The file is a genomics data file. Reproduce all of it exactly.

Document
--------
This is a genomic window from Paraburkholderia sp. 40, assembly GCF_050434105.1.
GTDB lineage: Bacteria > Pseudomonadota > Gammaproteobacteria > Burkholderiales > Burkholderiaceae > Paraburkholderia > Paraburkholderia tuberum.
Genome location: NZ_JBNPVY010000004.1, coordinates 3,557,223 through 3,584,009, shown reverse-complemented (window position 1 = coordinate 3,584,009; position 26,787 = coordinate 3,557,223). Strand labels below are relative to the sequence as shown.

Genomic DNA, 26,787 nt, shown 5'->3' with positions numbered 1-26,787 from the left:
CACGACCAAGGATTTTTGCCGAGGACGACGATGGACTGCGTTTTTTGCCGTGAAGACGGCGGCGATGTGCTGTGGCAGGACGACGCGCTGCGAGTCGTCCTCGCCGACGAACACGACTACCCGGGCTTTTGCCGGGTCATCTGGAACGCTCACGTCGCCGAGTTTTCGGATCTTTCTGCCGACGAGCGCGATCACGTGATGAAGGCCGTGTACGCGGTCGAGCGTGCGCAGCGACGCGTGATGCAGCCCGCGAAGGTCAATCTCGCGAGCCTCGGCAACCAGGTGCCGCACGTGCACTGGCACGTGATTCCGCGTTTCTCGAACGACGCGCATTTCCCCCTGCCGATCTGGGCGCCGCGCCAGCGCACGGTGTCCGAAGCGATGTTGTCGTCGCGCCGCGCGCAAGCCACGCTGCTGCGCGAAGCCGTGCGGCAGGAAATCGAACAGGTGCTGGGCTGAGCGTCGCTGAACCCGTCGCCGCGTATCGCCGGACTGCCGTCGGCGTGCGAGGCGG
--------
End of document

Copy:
This is a genomic window from Paraburkholderia sp. 40, assembly GCF_050434105.1.
GTDB lineage: Bacteria > Pseudomonadota > Gammaproteobacteria > Burkholderiales > Burkholderiaceae > Paraburkholderia > Paraburkholderia tuberum.
Genome location: NZ_JBNPVY010000004.1, coordinates 3,557,223 through 3,584,009, shown reverse-complemented (window position 1 = coordinate 3,584,009; position 26,787 = coordinate 3,557,223). Strand labels below are relative to the sequence as shown.

Genomic DNA, 26,787 nt, shown 5'->3' with positions numbered 1-26,787 from the left:
CACGACCAAGGATTTTTGCCGAGGACGACGATGGACTGCGTTTTTTGCCGTGAAGACGGCGGCGATGTGCTGTGGCAGGACGACGCGCTGCGAGTCGTCCTCGCCGACGAACACGACTACCCGGGCTTTTGCCGGGTCATCTGGAACGCTCACGTCGCCGAGTTTTCGGATCTTTCTGCCGACGAGCGCGATCACGTGATGAAGGCCGTGTACGCGGTCGAGCGTGCGCAGCGACGCGTGATGCAGCCCGCGAAGGTCAATCTCGCGAGCCTCGGCAACCAGGTGCCGCACGTGCACTGGCACGTGATTCCGCGTTTCTCGAACGACGCGCATTTCCCCCTGCCGATCTGGGCGCCGCGCCAGCGCACGGTGTCCGAAGCGATGTTGTCGTCGCGCCGCGCGCAAGCCACGCTGCTGCGCGAAGCCGTGCGGCAGGAAATCGAACAGGTGCTGGGCTGAGCGTCGCTGAACCCGTCGCCGCGTATCGCCGGACTGCCGTCGGCGTGCGAGGCGG